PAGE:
Awarma is a Middle Eastern lamb confit or preserved meat that was traditionally essential to a villager’s winter diet. It was survival food.
Awarma is prepared using the fat derived from the tail of the fat-tailed sheep (as seen above), a breed of sheep (aka Awassi) native to the Middle East . This fat is known as lieh and in the instance of making awarma, it is first minced then rendered over a low heat into tallow before minced or small pieces of beef or lamb and some salt are added and cooked slowly until the meat is brown and cooked through. It is then transferred to sterilized jars (traditionally this would have been stored in pottery).
The ratio is generally agreed to be 1 part meat to 2 parts fat (i.e 1kg of meat to 2kg of fat)
In the old days and during autumn when the weather cools, villagers would slaughter the sheep as part of communal festivities. Parts of the sheep would be consumed, often raw, and the rest is used to preserve enough awarma to last them through the winter months.
Jars of awarma would be stored in the mouneh (pantry) providing villagers with peace of mind; for in such isolated parts of the country and during such snow-heavy months, it guaranteed them access to hearty protein to keep them strong and their appetites satiated.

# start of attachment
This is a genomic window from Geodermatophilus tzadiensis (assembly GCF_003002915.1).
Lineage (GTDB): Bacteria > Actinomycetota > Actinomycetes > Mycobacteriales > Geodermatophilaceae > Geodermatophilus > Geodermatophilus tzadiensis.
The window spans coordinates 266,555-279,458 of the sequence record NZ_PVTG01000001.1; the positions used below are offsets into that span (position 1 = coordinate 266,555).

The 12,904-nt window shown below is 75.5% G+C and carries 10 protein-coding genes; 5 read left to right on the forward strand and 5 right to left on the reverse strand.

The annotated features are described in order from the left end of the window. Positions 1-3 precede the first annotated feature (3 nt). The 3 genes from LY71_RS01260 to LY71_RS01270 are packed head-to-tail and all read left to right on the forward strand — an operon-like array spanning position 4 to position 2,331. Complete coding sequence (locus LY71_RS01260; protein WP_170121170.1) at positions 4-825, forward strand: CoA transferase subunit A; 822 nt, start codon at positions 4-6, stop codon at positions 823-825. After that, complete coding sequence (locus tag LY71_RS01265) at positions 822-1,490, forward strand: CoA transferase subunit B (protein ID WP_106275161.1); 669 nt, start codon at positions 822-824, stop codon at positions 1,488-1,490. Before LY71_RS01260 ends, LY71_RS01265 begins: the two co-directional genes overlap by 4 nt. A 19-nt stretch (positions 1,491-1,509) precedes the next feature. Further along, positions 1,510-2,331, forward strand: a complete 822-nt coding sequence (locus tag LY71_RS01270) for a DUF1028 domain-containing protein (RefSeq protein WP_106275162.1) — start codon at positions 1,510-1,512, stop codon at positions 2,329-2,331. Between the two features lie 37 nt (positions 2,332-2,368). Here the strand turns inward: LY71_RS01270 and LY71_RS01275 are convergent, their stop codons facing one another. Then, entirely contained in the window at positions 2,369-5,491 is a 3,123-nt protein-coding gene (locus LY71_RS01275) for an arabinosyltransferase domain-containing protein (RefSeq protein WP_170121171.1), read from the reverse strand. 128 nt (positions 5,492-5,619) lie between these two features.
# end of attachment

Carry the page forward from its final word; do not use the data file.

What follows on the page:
Awarma can be used in a number of dishes; beginning with breakfast, it’s served with eggs, fried or scrambled, and traditionally this would be prepared in a clay (fakhar) cooking instrument. It’s mixed with kishk and spread on flatbreads or as a porridge, served over hummus b tahini, in kebbeh, as well as plenty of other stews and grain dishes. Lieh (the unrendered fat) is often served raw next to raw liver or it is barbecued on kebab skewers at family barbecues. It’s one of my favourite ways to consume it.
It is important to note that everything used in the cooking process- spoon, pot and storage jars-is sterilised and dry.